Google’s Waterloo office is behind many of Gmail’s new features

Gmail's new web client adds snoozing, nudging and smart replies

After almost two years and a “significant” monetary investment, what Google is calling the biggest update to Gmail’s web client since 2011 is now rolling out to both consumer and corporate users.

Ahead of today’s announcement, MobileSyrup spoke to Matthew Izatt, one of the product managers that worked on the redesign. Izatt gave MobileSyrup the rundown on all the new UI elements, features and technical enhancements rolling out to Gmail users starting this week.  

Izatt says Google focused on three main areas when it tasked itself with updating Gmail: security, intelligence and ease-of-use.

Headlining the email client’s list of new security features is a new ‘Confidential Mode’ that’s designed to protect sensitive documents like birth certificates and drivers licenses.

gmail's new, more assertive security warnings

Moving forward, Gmail users will be able to assign expiry dates to content they send to their friends, family and co-workers. They’ll also be able to limit whether the content they send is forwarded, downloaded and copied. What’s more, this feature works whether the recipient has Gmail or not.

Izatt says Google designed Confidential Mode to protect users from hacks that might happen in the future, as well as accidental leaks that happen when other users share information too freely. He says Google believes it can prevent a “significant” amount of the accidental leaks that happen inside of companies with Confidential Mode.

Moreover, while Gmail’s new redesign does a lot to make the email client look more modern, Google also spent a lot of time thinking about how it could use Gmail’s UI to make it more secure. To that end, the company has simplified the warnings Gmail gives to users when it detects potentially malicious emails.

gmail's new nudge feature

With the new design, when users receive an email that Gmail thinks is clearly malicious, they’ll see a bright red warning, advising them not to open the email’s contents or follow any links. Meanwhile, content that is more suspicious will feature a yellow warning.

“Traditionally, all our warnings looked the same, causing users to develop blindness,” said Izatt, speaking to the new warnings. “We want to be in users’ faces.”

As with many of Google’s other recent products, Gmail will make significant use of artificial intelligence moving forward.

To start, ‘Nudging’, a feature that first appeared in Inbox, is making its way to Gmail proper. Gmail will now remind users to answer emails they may have forgotten to respond to, as well as to follow-up on unanswered emails.

Google has also reworked how Gmail handles notifications. Where previously users either had the option to get notified about every single email they recived, or completely pass on notifications, users can now enable ‘High-Priority Notifications,’ a feature that will only notify the user of the most important emails to land in their inbox.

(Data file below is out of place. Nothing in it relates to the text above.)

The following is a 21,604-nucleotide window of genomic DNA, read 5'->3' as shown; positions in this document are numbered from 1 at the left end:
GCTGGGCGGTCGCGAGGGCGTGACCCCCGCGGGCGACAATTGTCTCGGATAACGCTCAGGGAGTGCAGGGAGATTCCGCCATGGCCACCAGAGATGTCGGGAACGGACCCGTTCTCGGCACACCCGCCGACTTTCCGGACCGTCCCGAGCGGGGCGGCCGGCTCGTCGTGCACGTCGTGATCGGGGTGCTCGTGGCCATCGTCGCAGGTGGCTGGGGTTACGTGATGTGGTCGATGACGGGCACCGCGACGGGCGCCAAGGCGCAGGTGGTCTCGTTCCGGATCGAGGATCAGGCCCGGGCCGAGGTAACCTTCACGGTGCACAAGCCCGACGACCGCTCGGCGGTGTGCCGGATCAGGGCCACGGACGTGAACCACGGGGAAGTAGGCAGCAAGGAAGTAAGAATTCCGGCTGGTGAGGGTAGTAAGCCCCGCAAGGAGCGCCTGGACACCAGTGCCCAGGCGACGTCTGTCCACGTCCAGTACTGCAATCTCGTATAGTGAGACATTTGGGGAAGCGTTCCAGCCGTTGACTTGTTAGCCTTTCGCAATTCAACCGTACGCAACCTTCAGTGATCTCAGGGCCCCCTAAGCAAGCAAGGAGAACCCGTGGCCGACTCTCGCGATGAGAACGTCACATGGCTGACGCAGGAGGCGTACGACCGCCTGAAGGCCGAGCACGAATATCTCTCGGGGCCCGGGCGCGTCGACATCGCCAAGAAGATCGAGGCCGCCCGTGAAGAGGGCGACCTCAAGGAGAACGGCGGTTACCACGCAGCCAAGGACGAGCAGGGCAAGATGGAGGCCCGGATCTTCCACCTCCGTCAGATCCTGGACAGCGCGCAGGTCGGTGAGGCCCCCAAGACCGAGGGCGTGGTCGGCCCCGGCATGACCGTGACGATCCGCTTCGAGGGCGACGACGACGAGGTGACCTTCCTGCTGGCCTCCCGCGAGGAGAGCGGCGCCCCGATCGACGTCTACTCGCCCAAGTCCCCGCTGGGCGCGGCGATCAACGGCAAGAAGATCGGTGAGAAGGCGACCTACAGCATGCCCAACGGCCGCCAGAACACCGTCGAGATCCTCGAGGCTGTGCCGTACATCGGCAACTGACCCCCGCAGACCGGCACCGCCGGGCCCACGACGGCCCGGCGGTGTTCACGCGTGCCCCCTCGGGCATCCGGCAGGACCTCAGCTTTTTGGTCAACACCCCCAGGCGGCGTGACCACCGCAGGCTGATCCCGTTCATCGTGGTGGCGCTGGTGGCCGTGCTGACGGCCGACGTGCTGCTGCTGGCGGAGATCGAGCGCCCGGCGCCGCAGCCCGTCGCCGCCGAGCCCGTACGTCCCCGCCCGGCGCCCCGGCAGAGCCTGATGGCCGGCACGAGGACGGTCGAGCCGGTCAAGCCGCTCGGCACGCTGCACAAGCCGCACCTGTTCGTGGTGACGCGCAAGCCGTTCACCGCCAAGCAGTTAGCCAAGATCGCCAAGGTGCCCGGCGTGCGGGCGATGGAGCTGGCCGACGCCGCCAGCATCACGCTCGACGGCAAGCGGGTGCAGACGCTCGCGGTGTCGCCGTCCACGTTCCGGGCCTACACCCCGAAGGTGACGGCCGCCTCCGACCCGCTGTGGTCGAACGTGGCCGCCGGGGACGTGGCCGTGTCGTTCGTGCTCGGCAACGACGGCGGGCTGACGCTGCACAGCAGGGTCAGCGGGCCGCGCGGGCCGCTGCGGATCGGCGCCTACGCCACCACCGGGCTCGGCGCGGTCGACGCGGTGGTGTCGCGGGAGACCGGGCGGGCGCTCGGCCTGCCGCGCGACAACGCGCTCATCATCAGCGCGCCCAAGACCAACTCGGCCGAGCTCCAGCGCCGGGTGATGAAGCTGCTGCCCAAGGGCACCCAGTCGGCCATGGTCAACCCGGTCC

Gmail’s AI algorithm will use machine learning to determine which emails to notify the user of. At the start at least, G Suite users can depend on Gmail to know to notify them when their boss emails them while skipping more trivial messages.

Gmail's new unsubscribe feature

Speaking to Izatt, it’s clear Google put a lot of thought into High-Priority Notifications. “What we want to do is reduce the cognitive load on our users and only notify them of the most important emails,” he said.

Elsewhere, ‘Smart Replies,’ a feature that’s been available on mobile for some time now, is also making its way to the Gmail’s desktop client. As before, this feature will allow users to pick canned replies to any emails they receive.

However, perhaps the most exciting new AI-focused feature is something called ‘Assistive Unsubscribe.’ Taking into account the type of emails the user receives, as well as how much time they spend reading those emails, Gmail will automatically suggest newsletters and reoccurring emails users should unsubscribe from.

Lastly, on the ease-of-use front, Gmail now features a new side panel that allows users to access G Suite’s Calendar, Tasks and Keep apps directly from the email client. That is, you’ll no longer be required to open a new tab anytime you want to look at Calendar, Tasks or Keep. Moreover, the new side panel supports drag and drop functionality, allowing users to quickly add calendar reminders, to-do lists and notes to their emails.

Gmail's new Snooze feature

Other quality-of-life features include a new snooze feature that allows users to hide an email from their inbox and surface it in the future when they want to take action. There are also new quick actions that allow users to archive and delete emails without first reading them. Additionally, Gmail now features built-in offline support; users no longer need to download a standalone Chrome app to write and answer emails while their computer is not connected to the internet.

Google is also launching a dedicated Android and iOS Tasks app. Izatt says moving forward the company is committed to making Tasks “a first-tier citizen in the G Suite ecosystem.”

Today’s Gmail update has a Canadian connection. According to Izatt, the client’s new Confidential Mode and offline support were built by Google’s Waterloo team. In addition, the team helped with ironing out key infrastructure and performance issues.

“Waterloo is a great place to find engineers capable of building both front and backend infrastructure,” he said.

Gmail’s new web redesign starts rolling out to users globally today.

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